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Past Projects

Riverview Park

Concert Venue and Playground

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Woodland Cemetery Tours

Video History Tour with QR codes

Cemetery historian/researcher/educator and volunteer extraordinaire Archie Cook shared his vast wealth of knowledge about Woodland Cemetery during a 2 ½ hour walking tour. The stories told by the monuments and headstones combine to form the history of our city as it has passed through wars, epidemics, natural disasters as well as the normal course of birth, life, and death. Passing through the narrow drives of the cemetery, you’ll see stone etchings of the names of past residents who helped build Des Moines. Names like Savery, Kenworthy, Ingersoll, Hubbell, Kaplan, Perkins, Teachout, Fleur, Redhead, Polk, and Sherman, which are now part of everyday life in our streets, parks, schools, and buildings. We encourage you to visit Woodland Cemetery and check out the History Quest or watch the videos online at bit.ly/woodlandhistoryquestplaylist

Jackson St Bridge

Project Name

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Woodland Cemetery Restoration

Monument Restoration

Woodland Cemetery holds memories and stories of 80,000 buried within this unique location. Over the years, dirt, lichens, mold, and mildew have taken a toll on the stones and some that are porous (sandstone and limestone) have broken them down. Maintenance of stones typically is the responsibility of the owner but in this cemetery, many of the families have moved away or are long since passed. A generous gift from the community is allowing staff, contractors, and volunteers to restore stones and protect the memories and history within this cemetery. The first phase of the project was lifting, straightening, and securing stones that have shifted over time. Then, volunteers and staff will worked together in small groups to clean the stones.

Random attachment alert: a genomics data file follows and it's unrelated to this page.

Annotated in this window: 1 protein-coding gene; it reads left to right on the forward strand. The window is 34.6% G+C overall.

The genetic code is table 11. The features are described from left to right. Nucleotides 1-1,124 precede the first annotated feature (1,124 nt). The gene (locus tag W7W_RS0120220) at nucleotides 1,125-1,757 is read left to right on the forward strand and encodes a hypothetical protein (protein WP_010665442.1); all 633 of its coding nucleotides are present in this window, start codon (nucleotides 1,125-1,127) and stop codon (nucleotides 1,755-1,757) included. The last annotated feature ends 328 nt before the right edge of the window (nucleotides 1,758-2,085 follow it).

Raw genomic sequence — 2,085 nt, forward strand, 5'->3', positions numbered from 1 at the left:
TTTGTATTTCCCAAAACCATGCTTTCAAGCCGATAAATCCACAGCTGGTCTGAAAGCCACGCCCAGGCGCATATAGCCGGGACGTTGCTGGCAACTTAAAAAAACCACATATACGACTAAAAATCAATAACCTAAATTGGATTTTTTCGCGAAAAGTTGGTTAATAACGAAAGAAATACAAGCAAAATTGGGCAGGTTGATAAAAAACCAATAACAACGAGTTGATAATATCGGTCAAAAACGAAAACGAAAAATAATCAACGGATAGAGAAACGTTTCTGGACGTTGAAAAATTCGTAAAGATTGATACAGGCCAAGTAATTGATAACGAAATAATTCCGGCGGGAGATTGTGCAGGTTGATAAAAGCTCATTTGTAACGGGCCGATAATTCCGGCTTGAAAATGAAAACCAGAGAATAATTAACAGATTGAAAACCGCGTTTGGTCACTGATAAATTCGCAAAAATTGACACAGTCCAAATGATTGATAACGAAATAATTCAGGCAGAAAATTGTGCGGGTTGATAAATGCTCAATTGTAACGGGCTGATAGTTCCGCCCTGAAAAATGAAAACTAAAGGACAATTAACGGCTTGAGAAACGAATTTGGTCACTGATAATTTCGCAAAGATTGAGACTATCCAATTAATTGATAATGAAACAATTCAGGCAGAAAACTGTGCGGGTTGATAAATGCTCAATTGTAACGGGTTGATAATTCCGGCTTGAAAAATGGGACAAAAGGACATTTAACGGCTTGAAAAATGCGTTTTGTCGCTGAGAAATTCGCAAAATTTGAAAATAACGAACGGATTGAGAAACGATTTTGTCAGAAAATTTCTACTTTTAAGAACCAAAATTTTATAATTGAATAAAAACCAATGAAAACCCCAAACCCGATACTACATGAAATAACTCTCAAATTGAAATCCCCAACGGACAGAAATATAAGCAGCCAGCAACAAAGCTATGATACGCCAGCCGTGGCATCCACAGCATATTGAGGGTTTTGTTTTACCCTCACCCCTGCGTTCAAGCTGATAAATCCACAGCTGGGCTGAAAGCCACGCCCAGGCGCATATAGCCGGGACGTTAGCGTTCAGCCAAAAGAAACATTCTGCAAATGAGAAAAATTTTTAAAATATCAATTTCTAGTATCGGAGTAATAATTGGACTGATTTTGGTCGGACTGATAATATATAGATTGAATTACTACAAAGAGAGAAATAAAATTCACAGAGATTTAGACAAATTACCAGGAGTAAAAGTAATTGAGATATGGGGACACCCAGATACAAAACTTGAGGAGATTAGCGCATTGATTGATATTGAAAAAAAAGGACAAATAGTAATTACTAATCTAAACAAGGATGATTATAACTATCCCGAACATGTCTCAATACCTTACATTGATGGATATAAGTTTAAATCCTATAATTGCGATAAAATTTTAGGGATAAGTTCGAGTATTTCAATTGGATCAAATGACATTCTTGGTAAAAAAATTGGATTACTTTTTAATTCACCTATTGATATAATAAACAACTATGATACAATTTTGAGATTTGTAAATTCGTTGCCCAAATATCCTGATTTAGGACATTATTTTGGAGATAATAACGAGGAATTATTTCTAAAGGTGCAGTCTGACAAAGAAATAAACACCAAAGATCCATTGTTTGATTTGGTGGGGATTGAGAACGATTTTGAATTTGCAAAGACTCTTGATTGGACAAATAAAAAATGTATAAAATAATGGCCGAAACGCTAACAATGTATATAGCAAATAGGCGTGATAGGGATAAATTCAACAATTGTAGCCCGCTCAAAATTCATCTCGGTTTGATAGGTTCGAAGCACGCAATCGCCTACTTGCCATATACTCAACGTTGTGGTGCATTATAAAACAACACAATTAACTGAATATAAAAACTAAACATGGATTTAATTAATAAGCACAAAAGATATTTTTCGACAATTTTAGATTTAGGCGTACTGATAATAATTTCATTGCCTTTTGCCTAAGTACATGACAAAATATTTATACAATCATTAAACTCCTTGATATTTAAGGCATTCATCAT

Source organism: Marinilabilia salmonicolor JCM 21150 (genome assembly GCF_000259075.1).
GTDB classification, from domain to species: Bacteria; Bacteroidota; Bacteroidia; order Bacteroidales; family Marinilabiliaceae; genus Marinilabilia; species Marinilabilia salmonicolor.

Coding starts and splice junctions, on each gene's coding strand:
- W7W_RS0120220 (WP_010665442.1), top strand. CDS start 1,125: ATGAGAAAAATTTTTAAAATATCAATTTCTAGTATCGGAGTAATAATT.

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E 911 Trail Markers

Updated trail signs with graphic identities

The Friends of Des Moines Parks, the Parks and Recreation Department, and Project 7, a local graphic design firm, have partnered up to create graphic identities for the City’s most iconic trail segments. These identities will help trail users better understand where they are on the city’s trail system by graphically representing trail segments throughout the system. Each identity will be placed on Emergency 911 signage which allows first responders to quickly navigate and find people who are in a distressed situations on the trail system. The signs will be placed every quarter mile to help inform trail users of where they are and create a sense of identity to the City of Des Moines Trail system. A preview of this signage is available on the Carl Voss Trail. Remaining trail signage is being installed May 2022.